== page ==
Champs or Chumps? BusinessWeek's annual list of customer service standouts

BusinessWeek has just released their annual list of Top 25 Customer Service Champions.  Once again, there are some obvious choices along with a few head-scratchers.  A company like USAA with a legion of passionate, loyal customers seems like a great choice.  BusinessWeek gave them an A+ rating for quality of staff and 78% of customers surveyed would recommend the brand. No problems there.

But what about Enterprise Rent-a-Car, whose BusinessWeek report card includes a B for quality of staff and only 36% of customers surveyed would recommend the brand?  How did they get into the Top 25?! One obvious flaw in BusinessWeek's approach may explain why. J.D. Power's Customer Satisfaction ratings are the starting point for the BusinessWeek list. Enterprise Rent-a-Car won J.D. Power's 2009 Customer Satisfaction Award for the rental car category. Small problem: J.D. Power's 'Customer Satisfaction Award' never directly assessed customer service. Rather, it looked exclusively at six categories where customer perceptions may be influenced by customer service: costs and fees, pick-up process, rental car, return process, reservation process, shuttle bus/van.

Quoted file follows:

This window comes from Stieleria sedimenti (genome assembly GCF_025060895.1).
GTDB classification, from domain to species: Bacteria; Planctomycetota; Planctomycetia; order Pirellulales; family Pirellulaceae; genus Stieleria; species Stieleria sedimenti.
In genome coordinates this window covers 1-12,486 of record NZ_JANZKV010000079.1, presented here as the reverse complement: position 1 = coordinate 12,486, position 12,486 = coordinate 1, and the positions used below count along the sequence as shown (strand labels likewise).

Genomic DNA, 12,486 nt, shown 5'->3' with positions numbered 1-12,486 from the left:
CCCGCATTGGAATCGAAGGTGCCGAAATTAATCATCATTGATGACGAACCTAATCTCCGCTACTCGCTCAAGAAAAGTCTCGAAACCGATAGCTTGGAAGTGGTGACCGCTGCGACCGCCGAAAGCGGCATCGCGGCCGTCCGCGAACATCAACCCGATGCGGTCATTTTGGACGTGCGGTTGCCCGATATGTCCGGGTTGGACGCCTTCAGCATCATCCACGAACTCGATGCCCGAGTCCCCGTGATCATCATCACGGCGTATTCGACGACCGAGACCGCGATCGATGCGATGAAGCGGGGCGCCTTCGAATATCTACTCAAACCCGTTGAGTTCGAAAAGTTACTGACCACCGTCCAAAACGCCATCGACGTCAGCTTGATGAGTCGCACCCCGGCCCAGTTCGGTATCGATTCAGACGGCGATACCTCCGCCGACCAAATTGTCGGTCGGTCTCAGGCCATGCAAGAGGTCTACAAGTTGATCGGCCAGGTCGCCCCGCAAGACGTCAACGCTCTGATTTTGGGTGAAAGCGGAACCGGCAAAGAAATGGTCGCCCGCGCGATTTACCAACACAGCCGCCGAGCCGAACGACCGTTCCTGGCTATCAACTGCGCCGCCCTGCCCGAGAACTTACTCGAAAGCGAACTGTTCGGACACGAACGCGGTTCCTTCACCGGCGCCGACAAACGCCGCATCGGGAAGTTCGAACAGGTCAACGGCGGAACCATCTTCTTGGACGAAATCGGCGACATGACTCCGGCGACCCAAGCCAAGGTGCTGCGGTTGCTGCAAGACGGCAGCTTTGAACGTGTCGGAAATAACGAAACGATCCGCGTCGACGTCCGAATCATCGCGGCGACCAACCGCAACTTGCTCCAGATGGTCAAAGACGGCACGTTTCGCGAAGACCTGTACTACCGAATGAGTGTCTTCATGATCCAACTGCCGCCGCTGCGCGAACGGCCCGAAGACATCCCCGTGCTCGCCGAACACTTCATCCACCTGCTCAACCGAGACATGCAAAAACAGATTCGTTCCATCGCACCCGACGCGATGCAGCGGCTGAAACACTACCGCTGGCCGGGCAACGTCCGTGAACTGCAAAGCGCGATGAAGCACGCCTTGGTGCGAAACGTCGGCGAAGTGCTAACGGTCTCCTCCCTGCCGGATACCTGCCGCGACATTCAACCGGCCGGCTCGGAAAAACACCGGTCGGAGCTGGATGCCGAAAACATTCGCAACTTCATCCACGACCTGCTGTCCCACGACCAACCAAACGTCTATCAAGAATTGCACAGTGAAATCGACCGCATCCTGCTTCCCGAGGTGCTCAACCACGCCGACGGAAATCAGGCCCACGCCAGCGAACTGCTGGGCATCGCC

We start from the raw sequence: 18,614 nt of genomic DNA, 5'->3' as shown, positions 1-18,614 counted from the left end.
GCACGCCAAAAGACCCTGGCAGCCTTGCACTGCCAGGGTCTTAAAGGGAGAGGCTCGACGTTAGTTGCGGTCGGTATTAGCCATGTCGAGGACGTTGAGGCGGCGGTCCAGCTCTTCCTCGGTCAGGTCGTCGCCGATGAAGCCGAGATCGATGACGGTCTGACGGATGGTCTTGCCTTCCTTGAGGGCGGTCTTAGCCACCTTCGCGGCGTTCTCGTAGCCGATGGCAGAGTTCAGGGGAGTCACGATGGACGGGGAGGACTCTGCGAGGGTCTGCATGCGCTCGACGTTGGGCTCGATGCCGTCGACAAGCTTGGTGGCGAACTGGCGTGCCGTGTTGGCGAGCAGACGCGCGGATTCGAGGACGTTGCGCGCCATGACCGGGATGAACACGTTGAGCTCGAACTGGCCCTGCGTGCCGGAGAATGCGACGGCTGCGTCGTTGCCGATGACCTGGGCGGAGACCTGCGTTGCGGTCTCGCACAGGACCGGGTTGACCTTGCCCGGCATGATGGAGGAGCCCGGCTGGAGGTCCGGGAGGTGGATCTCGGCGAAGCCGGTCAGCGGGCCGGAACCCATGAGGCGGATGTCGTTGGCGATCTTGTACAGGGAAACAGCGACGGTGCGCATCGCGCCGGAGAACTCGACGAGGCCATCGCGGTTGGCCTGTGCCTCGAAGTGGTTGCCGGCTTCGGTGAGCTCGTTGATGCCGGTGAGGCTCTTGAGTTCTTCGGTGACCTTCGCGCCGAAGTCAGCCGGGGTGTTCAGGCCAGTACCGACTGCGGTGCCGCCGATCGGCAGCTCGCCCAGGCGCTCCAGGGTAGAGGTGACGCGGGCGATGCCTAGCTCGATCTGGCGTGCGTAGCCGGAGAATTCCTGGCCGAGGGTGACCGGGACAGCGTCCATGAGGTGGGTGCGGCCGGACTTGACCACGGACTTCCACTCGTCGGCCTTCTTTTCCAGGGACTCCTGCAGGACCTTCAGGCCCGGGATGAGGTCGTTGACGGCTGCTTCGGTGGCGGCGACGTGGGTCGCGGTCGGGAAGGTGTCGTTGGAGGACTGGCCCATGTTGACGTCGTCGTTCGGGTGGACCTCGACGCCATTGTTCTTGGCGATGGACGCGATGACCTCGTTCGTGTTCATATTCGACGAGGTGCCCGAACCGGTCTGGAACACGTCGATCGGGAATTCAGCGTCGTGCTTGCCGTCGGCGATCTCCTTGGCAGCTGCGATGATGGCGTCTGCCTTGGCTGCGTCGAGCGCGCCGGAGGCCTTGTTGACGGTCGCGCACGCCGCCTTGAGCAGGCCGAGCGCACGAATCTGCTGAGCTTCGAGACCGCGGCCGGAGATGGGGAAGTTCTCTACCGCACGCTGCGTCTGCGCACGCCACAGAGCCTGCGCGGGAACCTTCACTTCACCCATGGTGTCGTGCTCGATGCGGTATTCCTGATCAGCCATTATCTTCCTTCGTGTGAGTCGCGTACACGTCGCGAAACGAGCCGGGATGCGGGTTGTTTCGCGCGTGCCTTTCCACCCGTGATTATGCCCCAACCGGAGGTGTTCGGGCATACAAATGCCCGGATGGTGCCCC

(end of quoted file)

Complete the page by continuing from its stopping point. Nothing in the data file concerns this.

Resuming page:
What do you think? Who should be on the list and who shouldn't? Please leave your comments!

Click here to read the list.

BusinessWeek's 2009 Customer Service Champs

BusinessWeek has just released their list of 2009 Customer Service Champs. Their methodology may be flawed, but one theme is clear: companies are working hard to keep the valuable customers they already have along with the talented employees that serve them.

You may want to start by reading BusinessWeek's Top 25 list here.

So, why is this list flawed?
To be clear, it is still a good message (more on that in a moment), but I disagree with their methodology.(You can read more about that here.) The biggest gripe I have with their rankings is the influence of the BusinessWeek Market Advisory Board. This is essentially a reader panel that was asked to provide a subjective assessment of their favorite and least favorite customer service organizations. Their opinions are balanced against other more objective factors, so an organization like Nordstrom can earn the #13 spot despite relative poor scores for quality of staff and efficiency of service from J.D. Power and Associates. (For the record, I am firmly convinced that Nordstrom jumped the shark long ago as a customer service icon.)

What's good about the list?
The list and supporting material keep the customer service conversation going, which is always a good thing. Their article "Customer Service in a Shrinking Economy" is especially on-target and is definitely worth a read.